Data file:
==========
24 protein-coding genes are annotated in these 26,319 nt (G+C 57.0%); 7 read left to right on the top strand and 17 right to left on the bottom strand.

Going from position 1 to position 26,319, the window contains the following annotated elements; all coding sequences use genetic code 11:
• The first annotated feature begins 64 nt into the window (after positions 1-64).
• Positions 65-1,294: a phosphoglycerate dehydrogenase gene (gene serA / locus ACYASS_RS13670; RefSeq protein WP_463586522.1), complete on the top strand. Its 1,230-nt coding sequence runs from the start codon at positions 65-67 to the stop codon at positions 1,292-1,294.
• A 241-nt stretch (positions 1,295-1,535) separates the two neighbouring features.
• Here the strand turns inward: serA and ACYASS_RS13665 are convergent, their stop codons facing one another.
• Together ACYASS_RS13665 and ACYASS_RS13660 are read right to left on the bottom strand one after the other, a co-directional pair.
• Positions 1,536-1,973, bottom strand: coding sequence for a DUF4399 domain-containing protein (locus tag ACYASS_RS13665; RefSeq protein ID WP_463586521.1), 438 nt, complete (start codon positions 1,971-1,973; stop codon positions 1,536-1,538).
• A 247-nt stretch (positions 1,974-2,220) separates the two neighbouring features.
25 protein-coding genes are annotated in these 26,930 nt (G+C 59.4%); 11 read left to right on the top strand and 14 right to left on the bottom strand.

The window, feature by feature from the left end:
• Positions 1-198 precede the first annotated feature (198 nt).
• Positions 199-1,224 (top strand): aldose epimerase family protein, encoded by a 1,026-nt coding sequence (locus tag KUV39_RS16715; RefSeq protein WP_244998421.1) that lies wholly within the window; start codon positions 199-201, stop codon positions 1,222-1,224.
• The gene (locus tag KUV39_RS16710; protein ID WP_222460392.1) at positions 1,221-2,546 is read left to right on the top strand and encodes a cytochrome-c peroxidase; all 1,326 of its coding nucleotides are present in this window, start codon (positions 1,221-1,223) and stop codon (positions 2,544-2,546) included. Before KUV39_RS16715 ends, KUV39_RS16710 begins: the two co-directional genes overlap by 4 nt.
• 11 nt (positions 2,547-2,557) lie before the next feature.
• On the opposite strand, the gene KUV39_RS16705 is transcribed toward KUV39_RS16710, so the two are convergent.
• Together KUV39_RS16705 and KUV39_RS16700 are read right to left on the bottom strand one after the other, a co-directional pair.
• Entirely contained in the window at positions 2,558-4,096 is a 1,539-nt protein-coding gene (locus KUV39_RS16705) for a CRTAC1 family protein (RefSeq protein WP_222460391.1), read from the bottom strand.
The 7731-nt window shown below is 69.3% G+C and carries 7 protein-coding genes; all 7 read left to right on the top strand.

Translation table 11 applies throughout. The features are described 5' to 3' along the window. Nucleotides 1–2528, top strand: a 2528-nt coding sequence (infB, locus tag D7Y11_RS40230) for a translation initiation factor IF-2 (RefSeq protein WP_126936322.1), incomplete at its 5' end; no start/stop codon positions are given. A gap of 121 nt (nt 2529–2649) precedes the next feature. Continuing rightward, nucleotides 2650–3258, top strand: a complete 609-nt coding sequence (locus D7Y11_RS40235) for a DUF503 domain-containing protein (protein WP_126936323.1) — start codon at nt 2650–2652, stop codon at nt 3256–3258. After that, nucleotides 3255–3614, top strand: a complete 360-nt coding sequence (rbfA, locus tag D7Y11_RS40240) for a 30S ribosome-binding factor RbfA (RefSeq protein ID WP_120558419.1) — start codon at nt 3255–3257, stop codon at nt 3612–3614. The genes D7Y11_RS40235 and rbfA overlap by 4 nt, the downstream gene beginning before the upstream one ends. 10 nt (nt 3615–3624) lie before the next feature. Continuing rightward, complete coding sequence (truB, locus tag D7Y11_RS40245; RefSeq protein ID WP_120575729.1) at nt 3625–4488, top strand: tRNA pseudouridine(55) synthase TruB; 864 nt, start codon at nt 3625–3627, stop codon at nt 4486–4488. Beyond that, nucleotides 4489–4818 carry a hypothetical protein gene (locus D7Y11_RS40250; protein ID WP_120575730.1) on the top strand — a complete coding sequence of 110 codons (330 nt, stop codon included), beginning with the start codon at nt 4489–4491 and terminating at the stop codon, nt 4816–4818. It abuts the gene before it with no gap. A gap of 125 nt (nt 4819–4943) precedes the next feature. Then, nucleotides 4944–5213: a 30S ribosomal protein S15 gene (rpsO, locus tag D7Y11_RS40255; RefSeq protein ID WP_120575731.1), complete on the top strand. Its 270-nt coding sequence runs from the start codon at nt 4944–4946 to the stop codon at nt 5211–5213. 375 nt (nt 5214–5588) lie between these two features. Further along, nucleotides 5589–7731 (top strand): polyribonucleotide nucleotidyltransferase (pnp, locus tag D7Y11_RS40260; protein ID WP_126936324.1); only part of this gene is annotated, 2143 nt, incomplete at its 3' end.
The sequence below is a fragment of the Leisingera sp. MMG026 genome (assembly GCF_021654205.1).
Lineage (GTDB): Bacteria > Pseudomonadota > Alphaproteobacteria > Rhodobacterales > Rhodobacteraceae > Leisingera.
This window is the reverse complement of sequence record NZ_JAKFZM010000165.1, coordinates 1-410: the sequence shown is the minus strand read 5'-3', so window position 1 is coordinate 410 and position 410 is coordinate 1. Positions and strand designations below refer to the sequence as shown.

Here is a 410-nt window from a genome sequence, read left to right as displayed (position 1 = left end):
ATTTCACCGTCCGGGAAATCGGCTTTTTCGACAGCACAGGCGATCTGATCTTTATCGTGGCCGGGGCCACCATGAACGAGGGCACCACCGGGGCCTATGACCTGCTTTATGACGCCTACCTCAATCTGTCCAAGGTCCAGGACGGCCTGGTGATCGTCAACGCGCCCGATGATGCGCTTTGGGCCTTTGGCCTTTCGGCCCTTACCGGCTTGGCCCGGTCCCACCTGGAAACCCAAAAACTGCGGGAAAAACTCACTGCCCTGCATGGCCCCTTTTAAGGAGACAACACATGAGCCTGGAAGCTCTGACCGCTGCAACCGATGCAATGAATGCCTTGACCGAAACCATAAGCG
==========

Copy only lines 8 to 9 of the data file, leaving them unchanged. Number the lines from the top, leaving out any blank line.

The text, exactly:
• Positions 1,536-1,973, bottom strand: coding sequence for a DUF4399 domain-containing protein (locus tag ACYASS_RS13665; RefSeq protein ID WP_463586521.1), 438 nt, complete (start codon positions 1,971-1,973; stop codon positions 1,536-1,538).
• A 247-nt stretch (positions 1,974-2,220) separates the two neighbouring features.